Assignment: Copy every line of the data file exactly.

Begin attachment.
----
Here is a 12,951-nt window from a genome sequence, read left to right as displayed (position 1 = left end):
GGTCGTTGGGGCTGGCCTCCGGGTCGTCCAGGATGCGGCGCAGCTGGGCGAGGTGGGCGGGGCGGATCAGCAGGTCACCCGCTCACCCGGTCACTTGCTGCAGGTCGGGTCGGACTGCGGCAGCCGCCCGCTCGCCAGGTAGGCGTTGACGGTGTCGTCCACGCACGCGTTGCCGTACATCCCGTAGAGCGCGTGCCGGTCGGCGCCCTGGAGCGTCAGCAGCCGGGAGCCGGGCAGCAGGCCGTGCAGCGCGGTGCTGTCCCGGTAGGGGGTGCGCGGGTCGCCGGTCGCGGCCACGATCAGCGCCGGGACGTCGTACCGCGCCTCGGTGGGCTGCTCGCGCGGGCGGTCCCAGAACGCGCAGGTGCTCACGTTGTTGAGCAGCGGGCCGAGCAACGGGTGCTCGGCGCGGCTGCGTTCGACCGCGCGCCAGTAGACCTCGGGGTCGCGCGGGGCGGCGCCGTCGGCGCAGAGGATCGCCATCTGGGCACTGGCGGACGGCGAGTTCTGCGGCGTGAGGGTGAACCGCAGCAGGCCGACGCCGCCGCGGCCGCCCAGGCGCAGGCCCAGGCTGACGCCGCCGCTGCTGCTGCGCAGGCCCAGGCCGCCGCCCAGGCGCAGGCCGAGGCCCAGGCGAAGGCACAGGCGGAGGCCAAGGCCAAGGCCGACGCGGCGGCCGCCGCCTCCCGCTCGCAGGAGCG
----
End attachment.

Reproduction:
Here is a 12,951-nt window from a genome sequence, read left to right as displayed (position 1 = left end):
GGTCGTTGGGGCTGGCCTCCGGGTCGTCCAGGATGCGGCGCAGCTGGGCGAGGTGGGCGGGGCGGATCAGCAGGTCACCCGCTCACCCGGTCACTTGCTGCAGGTCGGGTCGGACTGCGGCAGCCGCCCGCTCGCCAGGTAGGCGTTGACGGTGTCGTCCACGCACGCGTTGCCGTACATCCCGTAGAGCGCGTGCCGGTCGGCGCCCTGGAGCGTCAGCAGCCGGGAGCCGGGCAGCAGGCCGTGCAGCGCGGTGCTGTCCCGGTAGGGGGTGCGCGGGTCGCCGGTCGCGGCCACGATCAGCGCCGGGACGTCGTACCGCGCCTCGGTGGGCTGCTCGCGCGGGCGGTCCCAGAACGCGCAGGTGCTCACGTTGTTGAGCAGCGGGCCGAGCAACGGGTGCTCGGCGCGGCTGCGTTCGACCGCGCGCCAGTAGACCTCGGGGTCGCGCGGGGCGGCGCCGTCGGCGCAGAGGATCGCCATCTGGGCACTGGCGGACGGCGAGTTCTGCGGCGTGAGGGTGAACCGCAGCAGGCCGACGCCGCCGCGGCCGCCCAGGCGCAGGCCCAGGCTGACGCCGCCGCTGCTGCTGCGCAGGCCCAGGCCGCCGCCCAGGCGCAGGCCGAGGCCCAGGCGAAGGCACAGGCGGAGGCCAAGGCCAAGGCCGACGCGGCGGCCGCCGCCTCCCGCTCGCAGGAGCG